In the last year, £45.7 million of taxpayer funds went to the Queen to pay for her official duties and other expenditure.
The Sovereign Grant covers expenditure such as payroll costs, travel and property maintenance, but as the figures from 2017/2018 are revealed, they are sure to reignite the argument surrounding the Royal Family: should they receive taxpayers' money?
Here we explain where the money has come from, and if the Royal Family are good value for money or not.
- Where does the Sovereign Grant come from?
Money from the Sovereign Grant comes from the Crown Estate - an independent commercial property business and one of the largest property portfolios in the UK which includes holdings such as Windsor Great Park and Ascot racecourse, but most of which is made up of residential property, commercial offices, shops, businesses and retail parks.
The profits from this are then sent to the Treasury, this year £329.4 million, which calculates a percentage, known as the Sovereign Grant, which is then given to the Royal Family.
Technically the properties in the Crown Estate are owned by the crown, so the Queen is spending her own money, but some would argue she doesn't need as much money as she receives.
- Why have the Queen's costs increased so much in the last year?
As many in the UK struggle to make ends meet, £45.7 million seems like a lot of money for one woman, especially when it has risen from £41.9 million the year before.
The "core" Sovereign Grant is based on 15% of the Crown Estate profits, but this year it was 25% in order to cover the renovations at Buckingham Palace.
The increase in the Queen's costs soared this year as a decade-long programme of renovations began at Buckingham Palace.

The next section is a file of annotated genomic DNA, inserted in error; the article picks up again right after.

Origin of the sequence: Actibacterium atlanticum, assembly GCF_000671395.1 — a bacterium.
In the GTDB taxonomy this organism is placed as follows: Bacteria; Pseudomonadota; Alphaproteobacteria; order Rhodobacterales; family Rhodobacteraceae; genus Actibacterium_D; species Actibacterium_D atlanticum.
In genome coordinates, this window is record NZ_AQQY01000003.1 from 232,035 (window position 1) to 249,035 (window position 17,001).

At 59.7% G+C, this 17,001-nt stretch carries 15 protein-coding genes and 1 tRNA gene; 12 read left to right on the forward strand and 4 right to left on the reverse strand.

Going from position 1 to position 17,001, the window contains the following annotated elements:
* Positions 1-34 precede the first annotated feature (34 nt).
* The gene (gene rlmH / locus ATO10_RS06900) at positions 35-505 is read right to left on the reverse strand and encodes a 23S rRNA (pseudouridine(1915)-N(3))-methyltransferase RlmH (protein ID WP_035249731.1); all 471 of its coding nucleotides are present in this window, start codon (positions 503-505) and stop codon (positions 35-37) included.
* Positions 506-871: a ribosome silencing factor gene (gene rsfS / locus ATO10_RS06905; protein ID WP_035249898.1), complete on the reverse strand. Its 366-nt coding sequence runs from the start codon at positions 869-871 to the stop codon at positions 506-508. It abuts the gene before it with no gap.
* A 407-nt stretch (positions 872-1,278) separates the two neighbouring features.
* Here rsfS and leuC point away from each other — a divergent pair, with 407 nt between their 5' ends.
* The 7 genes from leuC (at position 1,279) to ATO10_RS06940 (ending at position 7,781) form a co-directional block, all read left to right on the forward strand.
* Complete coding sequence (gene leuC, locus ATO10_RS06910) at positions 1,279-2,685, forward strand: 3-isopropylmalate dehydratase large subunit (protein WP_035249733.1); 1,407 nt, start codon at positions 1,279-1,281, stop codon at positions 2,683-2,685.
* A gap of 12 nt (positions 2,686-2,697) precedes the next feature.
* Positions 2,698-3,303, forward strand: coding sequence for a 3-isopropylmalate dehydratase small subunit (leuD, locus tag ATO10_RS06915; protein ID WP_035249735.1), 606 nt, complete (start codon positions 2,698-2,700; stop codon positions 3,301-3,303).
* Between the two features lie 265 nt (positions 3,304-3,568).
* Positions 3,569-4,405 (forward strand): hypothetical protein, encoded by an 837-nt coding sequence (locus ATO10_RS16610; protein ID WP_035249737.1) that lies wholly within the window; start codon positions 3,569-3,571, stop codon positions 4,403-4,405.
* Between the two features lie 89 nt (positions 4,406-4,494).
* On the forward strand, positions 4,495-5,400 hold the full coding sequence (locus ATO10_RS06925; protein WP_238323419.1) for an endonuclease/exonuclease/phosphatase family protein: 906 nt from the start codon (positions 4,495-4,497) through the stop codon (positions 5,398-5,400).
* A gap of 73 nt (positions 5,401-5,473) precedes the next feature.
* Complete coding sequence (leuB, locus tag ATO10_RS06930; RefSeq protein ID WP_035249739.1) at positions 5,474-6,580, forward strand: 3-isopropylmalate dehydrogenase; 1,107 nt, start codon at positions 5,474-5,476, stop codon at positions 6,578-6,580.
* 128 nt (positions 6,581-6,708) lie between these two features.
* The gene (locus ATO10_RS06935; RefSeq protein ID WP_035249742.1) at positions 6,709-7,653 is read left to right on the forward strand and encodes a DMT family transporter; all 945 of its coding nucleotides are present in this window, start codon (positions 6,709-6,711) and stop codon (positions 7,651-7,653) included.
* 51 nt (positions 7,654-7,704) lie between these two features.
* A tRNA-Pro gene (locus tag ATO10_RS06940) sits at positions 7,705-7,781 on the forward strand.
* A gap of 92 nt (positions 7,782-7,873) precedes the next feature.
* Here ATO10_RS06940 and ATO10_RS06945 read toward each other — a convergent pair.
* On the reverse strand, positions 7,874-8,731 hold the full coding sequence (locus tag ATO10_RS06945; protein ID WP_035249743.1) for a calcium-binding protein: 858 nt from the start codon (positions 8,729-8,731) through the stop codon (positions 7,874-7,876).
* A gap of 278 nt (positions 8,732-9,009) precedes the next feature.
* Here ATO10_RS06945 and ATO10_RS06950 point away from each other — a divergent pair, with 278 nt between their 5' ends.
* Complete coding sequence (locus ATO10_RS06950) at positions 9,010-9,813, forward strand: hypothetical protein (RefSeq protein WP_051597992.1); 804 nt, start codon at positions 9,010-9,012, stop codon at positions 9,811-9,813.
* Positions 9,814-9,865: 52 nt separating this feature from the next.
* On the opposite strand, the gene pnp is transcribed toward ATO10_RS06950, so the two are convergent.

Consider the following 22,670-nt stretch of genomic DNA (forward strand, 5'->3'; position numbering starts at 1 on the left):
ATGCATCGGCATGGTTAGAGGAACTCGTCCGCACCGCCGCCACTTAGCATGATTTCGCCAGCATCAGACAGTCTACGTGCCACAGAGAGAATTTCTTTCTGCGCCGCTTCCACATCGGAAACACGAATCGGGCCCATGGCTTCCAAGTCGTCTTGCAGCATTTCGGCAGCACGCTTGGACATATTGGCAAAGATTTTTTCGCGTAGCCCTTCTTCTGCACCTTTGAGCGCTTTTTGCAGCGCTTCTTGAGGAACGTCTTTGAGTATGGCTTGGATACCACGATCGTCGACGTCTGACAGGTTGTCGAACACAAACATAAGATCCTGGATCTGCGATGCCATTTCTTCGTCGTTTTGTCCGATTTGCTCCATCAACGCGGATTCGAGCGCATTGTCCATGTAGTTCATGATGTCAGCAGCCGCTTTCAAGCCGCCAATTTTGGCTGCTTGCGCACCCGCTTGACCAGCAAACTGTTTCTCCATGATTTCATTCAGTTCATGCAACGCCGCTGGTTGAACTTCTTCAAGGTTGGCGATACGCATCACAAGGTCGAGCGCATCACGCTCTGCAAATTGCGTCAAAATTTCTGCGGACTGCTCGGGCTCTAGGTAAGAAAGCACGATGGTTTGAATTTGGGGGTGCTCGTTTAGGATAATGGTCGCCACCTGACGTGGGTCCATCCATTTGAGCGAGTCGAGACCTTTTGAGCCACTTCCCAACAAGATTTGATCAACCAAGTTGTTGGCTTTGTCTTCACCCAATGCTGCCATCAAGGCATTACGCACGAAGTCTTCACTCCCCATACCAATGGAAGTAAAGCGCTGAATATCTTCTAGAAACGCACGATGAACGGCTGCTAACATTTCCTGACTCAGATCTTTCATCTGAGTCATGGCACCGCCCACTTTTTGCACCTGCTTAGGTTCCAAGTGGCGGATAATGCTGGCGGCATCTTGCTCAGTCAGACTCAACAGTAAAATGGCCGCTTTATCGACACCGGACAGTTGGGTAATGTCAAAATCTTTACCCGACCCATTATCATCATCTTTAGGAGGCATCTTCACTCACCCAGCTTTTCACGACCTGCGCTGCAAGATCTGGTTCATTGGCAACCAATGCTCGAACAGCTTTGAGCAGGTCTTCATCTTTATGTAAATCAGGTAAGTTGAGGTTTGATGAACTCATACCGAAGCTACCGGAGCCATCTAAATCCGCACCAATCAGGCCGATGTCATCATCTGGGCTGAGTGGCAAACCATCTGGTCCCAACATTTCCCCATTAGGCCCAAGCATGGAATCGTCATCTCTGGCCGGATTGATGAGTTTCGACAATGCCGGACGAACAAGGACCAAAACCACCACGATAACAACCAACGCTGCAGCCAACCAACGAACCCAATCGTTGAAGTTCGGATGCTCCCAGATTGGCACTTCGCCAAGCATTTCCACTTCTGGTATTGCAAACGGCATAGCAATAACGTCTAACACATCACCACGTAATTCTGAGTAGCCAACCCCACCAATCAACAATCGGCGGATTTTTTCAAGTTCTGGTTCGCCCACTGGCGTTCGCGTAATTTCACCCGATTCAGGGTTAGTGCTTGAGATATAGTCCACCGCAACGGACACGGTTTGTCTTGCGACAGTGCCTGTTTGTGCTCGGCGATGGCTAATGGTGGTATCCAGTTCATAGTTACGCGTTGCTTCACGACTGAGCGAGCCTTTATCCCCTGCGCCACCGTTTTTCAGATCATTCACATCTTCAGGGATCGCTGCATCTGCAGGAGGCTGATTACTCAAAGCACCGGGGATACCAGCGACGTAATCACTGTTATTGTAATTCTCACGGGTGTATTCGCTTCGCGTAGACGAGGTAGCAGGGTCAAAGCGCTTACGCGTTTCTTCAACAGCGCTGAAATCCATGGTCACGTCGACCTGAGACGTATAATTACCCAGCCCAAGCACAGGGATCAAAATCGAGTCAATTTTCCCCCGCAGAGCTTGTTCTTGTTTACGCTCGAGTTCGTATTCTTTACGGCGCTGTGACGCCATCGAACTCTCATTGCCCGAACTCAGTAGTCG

- Is it just the Queen's costs which have rocketed?
No. Funding for the young Royals leapt 41% in the year the Duchess of Sussex joined the family.
Clarence House's accounts, which cover the spending of the Prince of Wales and Duchess of Cornwall, the Duke and Duchess of Cambridge, and the Duke and Duchess of Sussex, showed that in 2017-2018 the total went up from £3.5 million to £5 million.
Clarence House put this down to a year of “celebration, commemoration and change”, as they celebrated the birth of Prince Louis and the engagement and wedding of the Duke and Duchess of Sussex.
- But do the Royals not make money for the UK?
Yes. It's estimated that the Royal Family generates £550 million for the UK tourism industry alone with visitors flocking to attractions such as the Tower of London, Windsor Castle and Buckingham Palace.
On top of this, the Royal Wedding was expected to boost the UK economy by £500 million with tourists visiting the country to catch a glimpse of the newly-weds, pubs being granted longer opening hours, and London's shops expecting a £60 million influx in sales as tourists descended on capital which also benefited hotels.
Meanwhile organisations supported by royal patronage, such as Royal Ascot and the Royal Opera House, also generate a lot of money, £150 million extra was brought in to charities this year.
- Do the Royal Family work hard for their money?
The Queen undertook 154 official engagements in 2017-2018, down from 162 the previous year. Now aged 92, Elizabeth II no longer undertakes engagements abroad.
Meanwhile the Prince of Wales and Duchess of Cornwall carried out 619 UK engagements last year.
In total, the Royal Family carried out some 3,000 engagements.
So at a cost of 69p per person in the UK, it could seem that the Queen and her offspring are good value for money, though of course there are those who would say that the more than £50 million the Royal Family receives each year could be better spent in other areas.